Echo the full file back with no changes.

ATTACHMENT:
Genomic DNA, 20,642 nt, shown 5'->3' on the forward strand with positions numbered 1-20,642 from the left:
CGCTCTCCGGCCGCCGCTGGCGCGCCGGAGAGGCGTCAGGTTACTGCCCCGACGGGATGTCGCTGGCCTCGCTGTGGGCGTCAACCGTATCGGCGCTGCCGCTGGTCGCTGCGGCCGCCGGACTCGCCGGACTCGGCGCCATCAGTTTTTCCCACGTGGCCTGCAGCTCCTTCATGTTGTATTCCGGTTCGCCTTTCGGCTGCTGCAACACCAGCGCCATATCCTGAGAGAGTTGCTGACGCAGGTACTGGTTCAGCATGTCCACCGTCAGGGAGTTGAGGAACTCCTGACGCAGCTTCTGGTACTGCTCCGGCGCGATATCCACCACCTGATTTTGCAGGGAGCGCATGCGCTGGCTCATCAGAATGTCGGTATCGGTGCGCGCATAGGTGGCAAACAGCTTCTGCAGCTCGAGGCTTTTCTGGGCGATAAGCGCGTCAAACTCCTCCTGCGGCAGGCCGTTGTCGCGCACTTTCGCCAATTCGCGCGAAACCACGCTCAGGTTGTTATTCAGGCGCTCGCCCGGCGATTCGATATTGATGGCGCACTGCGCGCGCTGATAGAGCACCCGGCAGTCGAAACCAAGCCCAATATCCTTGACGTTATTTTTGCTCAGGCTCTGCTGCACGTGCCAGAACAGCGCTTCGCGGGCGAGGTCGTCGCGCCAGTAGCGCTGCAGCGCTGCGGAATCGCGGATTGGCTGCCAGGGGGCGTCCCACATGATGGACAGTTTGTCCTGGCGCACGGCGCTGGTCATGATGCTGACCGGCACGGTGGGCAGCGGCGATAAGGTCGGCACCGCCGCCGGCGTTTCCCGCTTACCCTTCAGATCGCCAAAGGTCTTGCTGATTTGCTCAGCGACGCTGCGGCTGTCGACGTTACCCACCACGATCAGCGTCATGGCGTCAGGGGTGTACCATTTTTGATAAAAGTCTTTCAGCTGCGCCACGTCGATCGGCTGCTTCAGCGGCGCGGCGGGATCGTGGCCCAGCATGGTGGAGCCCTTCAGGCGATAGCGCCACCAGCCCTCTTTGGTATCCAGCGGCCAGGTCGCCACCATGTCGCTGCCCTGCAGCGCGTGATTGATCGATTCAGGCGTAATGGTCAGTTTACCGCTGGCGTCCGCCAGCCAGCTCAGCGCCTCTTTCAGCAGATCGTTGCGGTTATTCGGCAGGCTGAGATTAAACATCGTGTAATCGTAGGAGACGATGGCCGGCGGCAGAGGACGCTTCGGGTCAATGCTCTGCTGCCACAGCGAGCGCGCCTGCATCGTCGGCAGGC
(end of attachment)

Genomic DNA, 20,642 nt, shown 5'->3' on the forward strand with positions numbered 1-20,642 from the left:
CGCTCTCCGGCCGCCGCTGGCGCGCCGGAGAGGCGTCAGGTTACTGCCCCGACGGGATGTCGCTGGCCTCGCTGTGGGCGTCAACCGTATCGGCGCTGCCGCTGGTCGCTGCGGCCGCCGGACTCGCCGGACTCGGCGCCATCAGTTTTTCCCACGTGGCCTGCAGCTCCTTCATGTTGTATTCCGGTTCGCCTTTCGGCTGCTGCAACACCAGCGCCATATCCTGAGAGAGTTGCTGACGCAGGTACTGGTTCAGCATGTCCACCGTCAGGGAGTTGAGGAACTCCTGACGCAGCTTCTGGTACTGCTCCGGCGCGATATCCACCACCTGATTTTGCAGGGAGCGCATGCGCTGGCTCATCAGAATGTCGGTATCGGTGCGCGCATAGGTGGCAAACAGCTTCTGCAGCTCGAGGCTTTTCTGGGCGATAAGCGCGTCAAACTCCTCCTGCGGCAGGCCGTTGTCGCGCACTTTCGCCAATTCGCGCGAAACCACGCTCAGGTTGTTATTCAGGCGCTCGCCCGGCGATTCGATATTGATGGCGCACTGCGCGCGCTGATAGAGCACCCGGCAGTCGAAACCAAGCCCAATATCCTTGACGTTATTTTTGCTCAGGCTCTGCTGCACGTGCCAGAACAGCGCTTCGCGGGCGAGGTCGTCGCGCCAGTAGCGCTGCAGCGCTGCGGAATCGCGGATTGGCTGCCAGGGGGCGTCCCACATGATGGACAGTTTGTCCTGGCGCACGGCGCTGGTCATGATGCTGACCGGCACGGTGGGCAGCGGCGATAAGGTCGGCACCGCCGCCGGCGTTTCCCGCTTACCCTTCAGATCGCCAAAGGTCTTGCTGATTTGCTCAGCGACGCTGCGGCTGTCGACGTTACCCACCACGATCAGCGTCATGGCGTCAGGGGTGTACCATTTTTGATAAAAGTCTTTCAGCTGCGCCACGTCGATCGGCTGCTTCAGCGGCGCGGCGGGATCGTGGCCCAGCATGGTGGAGCCCTTCAGGCGATAGCGCCACCAGCCCTCTTTGGTATCCAGCGGCCAGGTCGCCACCATGTCGCTGCCCTGCAGCGCGTGATTGATCGATTCAGGCGTAATGGTCAGTTTACCGCTGGCGTCCGCCAGCCAGCTCAGCGCCTCTTTCAGCAGATCGTTGCGGTTATTCGGCAGGCTGAGATTAAACATCGTGTAATCGTAGGAGACGATGGCCGGCGGCAGAGGACGCTTCGGGTCAATGCTCTGCTGCCACAGCGAGCGCGCCTGCATCGTCGGCAGGC